Green does not engage with the substance of the People’s CDC’s critique of the American pandemic response—and it seems to shock her that the group “interprets evidence about this stage of the pandemic, and what we should do about it, differently than the CDC and the White House.” But what most unnerves her is that “the organization is part of a much broader ecosystem of left-wing public-health groups that advocate more persistent mitigations.”
Losing the Plot
This is where she really starts to lose the plot. Just in November 2022, a group of close to 400 scientists issued a call for a more robust effort to address the ongoing pandemic in Nature magazine, one of the two premier global science publications—hardly a bastion of Marxist thought. And President Trump’s surgeon general, Jerome Adams, who has advocated a more comprehensive response, including mask mandates on public transportation, also doesn’t fit neatly into Green’s mold. Green also collapses any notions of a better path ahead into a nightmare of “more persistent mitigations”: masking forever, a return to lockdowns, a dystopian vision of any alternative to the status quo.
She also knows little about the history of public health and seems puzzled that “the group takes issue with the way that the CDC emphasizes individual choices over collective action” in the context of the pandemic. If she had bothered to read the work of the dean of the Ohio State University College of Public Health, Amy Fairchild, whom she quotes in her piece, Green would realize that collective action has deep roots in public health, being at the heart of many of its successes. Only at the beginning of the 20th century—as medicine took greater control over the field—did it turn toward treating individuals as a key feature of its work.
Green also repeatedly labels the People’s CDC’s critiques “grievances.” A grievance, as the Cambridge dictionary defines it is “a complaint or a strong feeling that you have been treated unfairly.” This shifts the People’s CDC’s concerns into an emotional register, into the realm of “let me speak to the manager,” rather than granting them any serious scientific credibility.
Let’s take a case in point. One of the People’s CDC’s “grievances” is that the community-level maps rolled out by the CDC in February 2022 are poor metrics for a public health response. Yet a peer-reviewed paper in The Annals of Internal Medicine, by Joshua Salomon from Stanford and Alyssa Bilinksi from Brown, made a similar case in August 2022:
First, our findings suggest that earlier indicators may be needed to prompt preventive actions in time to avert substantial death in future Covid-19 surges. Because mortality lags case diagnosis and hospitalization, there is limited scope for changes in individual behavior and public health strategies to reduce mortality over the 3 weeks after communities reach the high Covid-19 category. Preventive interventions that are initiated at the onset of a new episode of high Covid-19 community level can affect transmission after that point, but many of the infections that will lead to severe disease and death over the weeks immediately after will have occurred already.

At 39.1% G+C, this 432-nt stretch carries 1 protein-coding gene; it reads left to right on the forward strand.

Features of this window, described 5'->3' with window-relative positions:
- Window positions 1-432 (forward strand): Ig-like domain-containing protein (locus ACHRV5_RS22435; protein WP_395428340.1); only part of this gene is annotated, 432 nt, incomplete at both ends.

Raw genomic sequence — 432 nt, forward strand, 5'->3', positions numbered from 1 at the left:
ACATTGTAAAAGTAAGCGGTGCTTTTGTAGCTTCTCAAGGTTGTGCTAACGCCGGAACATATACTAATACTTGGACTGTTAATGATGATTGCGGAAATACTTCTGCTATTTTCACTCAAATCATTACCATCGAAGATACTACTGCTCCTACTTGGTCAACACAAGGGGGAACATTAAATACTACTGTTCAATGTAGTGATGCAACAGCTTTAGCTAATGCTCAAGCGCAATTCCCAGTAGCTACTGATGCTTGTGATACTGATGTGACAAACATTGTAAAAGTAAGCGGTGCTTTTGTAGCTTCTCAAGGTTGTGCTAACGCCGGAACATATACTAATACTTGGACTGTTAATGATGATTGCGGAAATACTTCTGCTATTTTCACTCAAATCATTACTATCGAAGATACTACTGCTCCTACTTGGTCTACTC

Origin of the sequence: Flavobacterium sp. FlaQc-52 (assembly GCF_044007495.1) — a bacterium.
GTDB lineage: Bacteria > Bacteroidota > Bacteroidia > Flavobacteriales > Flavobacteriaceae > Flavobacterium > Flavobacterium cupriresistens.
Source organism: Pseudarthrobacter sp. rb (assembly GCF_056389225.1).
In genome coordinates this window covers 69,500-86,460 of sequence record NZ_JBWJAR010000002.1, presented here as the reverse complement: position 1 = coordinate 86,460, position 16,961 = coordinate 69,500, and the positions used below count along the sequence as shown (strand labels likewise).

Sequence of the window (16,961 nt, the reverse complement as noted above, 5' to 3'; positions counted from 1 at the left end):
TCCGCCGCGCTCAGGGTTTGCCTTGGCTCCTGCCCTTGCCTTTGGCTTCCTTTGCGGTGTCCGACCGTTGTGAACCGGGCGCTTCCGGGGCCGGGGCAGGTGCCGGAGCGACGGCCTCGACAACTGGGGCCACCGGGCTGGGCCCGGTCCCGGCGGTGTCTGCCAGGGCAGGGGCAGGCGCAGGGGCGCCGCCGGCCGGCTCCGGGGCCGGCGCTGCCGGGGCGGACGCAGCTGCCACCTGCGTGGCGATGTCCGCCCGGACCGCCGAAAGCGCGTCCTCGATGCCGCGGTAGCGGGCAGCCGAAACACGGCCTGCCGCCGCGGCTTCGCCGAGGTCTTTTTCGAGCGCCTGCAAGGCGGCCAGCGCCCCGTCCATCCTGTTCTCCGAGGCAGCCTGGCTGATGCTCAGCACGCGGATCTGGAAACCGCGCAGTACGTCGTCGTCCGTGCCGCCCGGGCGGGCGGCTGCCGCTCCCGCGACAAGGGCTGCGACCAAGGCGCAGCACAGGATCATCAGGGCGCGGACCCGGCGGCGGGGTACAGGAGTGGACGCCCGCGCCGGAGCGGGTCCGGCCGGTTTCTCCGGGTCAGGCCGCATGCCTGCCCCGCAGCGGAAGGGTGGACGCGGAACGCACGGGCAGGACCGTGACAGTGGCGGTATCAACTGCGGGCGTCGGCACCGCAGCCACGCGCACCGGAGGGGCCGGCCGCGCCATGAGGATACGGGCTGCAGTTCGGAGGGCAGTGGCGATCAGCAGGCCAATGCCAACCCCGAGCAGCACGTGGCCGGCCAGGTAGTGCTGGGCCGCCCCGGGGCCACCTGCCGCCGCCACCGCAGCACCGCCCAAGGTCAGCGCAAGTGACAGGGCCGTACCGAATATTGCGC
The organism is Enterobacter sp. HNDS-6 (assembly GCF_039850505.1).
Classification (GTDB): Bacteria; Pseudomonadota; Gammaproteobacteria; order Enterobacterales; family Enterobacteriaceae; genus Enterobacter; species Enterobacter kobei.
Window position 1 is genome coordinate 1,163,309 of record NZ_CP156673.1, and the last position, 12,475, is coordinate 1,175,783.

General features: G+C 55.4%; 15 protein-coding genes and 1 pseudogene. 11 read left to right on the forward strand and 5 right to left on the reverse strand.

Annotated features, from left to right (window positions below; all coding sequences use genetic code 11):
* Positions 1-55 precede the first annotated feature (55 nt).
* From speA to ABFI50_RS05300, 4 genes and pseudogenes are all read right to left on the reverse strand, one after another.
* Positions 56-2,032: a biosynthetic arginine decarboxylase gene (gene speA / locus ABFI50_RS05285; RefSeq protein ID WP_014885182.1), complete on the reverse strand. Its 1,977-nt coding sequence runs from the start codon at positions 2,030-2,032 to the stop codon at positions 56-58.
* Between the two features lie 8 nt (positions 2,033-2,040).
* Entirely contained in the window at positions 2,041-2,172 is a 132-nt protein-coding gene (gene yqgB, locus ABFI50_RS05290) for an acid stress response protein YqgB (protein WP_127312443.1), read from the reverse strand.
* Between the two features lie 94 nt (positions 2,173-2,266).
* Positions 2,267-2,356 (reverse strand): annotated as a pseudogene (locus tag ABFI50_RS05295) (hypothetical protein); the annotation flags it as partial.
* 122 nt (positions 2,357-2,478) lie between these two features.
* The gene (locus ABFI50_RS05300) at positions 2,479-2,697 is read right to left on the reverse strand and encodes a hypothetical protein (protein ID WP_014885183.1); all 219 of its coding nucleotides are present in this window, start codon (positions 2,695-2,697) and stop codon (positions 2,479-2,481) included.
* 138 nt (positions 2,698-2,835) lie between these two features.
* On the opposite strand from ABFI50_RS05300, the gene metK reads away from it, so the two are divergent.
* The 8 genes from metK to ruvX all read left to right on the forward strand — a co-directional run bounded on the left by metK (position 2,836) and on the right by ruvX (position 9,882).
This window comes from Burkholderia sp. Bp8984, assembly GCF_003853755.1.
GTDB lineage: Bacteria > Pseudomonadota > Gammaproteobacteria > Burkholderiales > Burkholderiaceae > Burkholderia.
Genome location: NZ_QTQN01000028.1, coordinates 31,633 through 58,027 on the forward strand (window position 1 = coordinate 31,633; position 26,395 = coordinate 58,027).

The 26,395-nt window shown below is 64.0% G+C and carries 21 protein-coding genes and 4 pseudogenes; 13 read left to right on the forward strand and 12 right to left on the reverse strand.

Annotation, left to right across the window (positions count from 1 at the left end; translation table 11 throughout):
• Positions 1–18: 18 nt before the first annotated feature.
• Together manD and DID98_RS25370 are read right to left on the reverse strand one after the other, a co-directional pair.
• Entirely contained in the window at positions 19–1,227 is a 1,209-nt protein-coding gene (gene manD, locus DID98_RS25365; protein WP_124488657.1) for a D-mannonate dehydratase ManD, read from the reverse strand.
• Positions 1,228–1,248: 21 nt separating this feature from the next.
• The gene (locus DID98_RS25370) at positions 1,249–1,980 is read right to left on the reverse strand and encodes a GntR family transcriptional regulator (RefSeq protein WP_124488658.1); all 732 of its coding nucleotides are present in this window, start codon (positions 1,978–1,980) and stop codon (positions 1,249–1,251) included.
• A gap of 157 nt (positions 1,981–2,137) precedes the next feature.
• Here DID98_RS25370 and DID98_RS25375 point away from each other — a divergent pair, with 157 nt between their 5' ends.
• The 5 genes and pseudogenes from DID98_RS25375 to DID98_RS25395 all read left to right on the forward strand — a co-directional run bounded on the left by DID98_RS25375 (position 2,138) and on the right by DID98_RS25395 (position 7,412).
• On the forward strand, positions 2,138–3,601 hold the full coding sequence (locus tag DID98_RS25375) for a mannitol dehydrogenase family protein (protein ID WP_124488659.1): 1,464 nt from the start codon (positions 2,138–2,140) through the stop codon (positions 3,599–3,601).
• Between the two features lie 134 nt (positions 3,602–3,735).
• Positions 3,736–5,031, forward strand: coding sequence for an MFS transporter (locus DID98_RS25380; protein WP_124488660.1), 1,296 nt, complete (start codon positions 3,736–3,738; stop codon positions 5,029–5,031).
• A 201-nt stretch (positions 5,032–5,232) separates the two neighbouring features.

As the authors note, community levels sound an alarm too late to intervene effectively, thus baking in many deaths that could have been avoided by preventive action. Perhaps Green didn’t read this paper; certainly, she dismisses concerns about the CDC’s community levels altogether too blithely.
Eventually, we get to Green’s personal bête noire: the mask. She is clearly outraged that the People’s CDC supports mask mandates and has argued that “the vaccine-only strategy promoted by the CDC is insufficient.” The Nature consensus statement I cited above also endorses the idea that vaccine-only strategies are not sufficient responses to the pandemic, and also endorses masks as part of a comprehensive strategy. Whether, where, and when mask mandates make sense is another set of questions that Green never bothers to ask.
The rest of Green’s article trades in manufacturing outrage: “Their messaging has the unmistakable inflection of activist-speak, marked by a willingness to make eye-popping claims about the motivations of politicians, corporations, or anyone in power.” How dare anyone suggest racism, or ableism, has anything to do with the American response to the pandemic? In the history of American public health, Covid-19 is just the latest instance of both these forms of discrimination affecting the health of our fellow citizens. Those notorious reds at the Association of American Medical Colleges even have a reading list for Green on racism and health if she’d like to learn more about how it operates here. And it’s just embarrassing that Green seems to have no idea that eugenics was not only embraced by Nazis and white supremacists but also deeply embedded in American public health and medicine for a long time, lingering well into the present.
Instead, one of Green’s overriding concerns is the alleged incivility of the People’s CDC—their harsh words, their anger. I won’t go into it here, but Green’s tone-policing also serves a political purpose: You can read Oxford philosopher Amia Srinivasan in The Nation on how “calls to be calm and civil often…have the function of excluding from public discourse precisely those most likely to upset the status quo.” Which is exactly what Green and The New Yorker are doing here.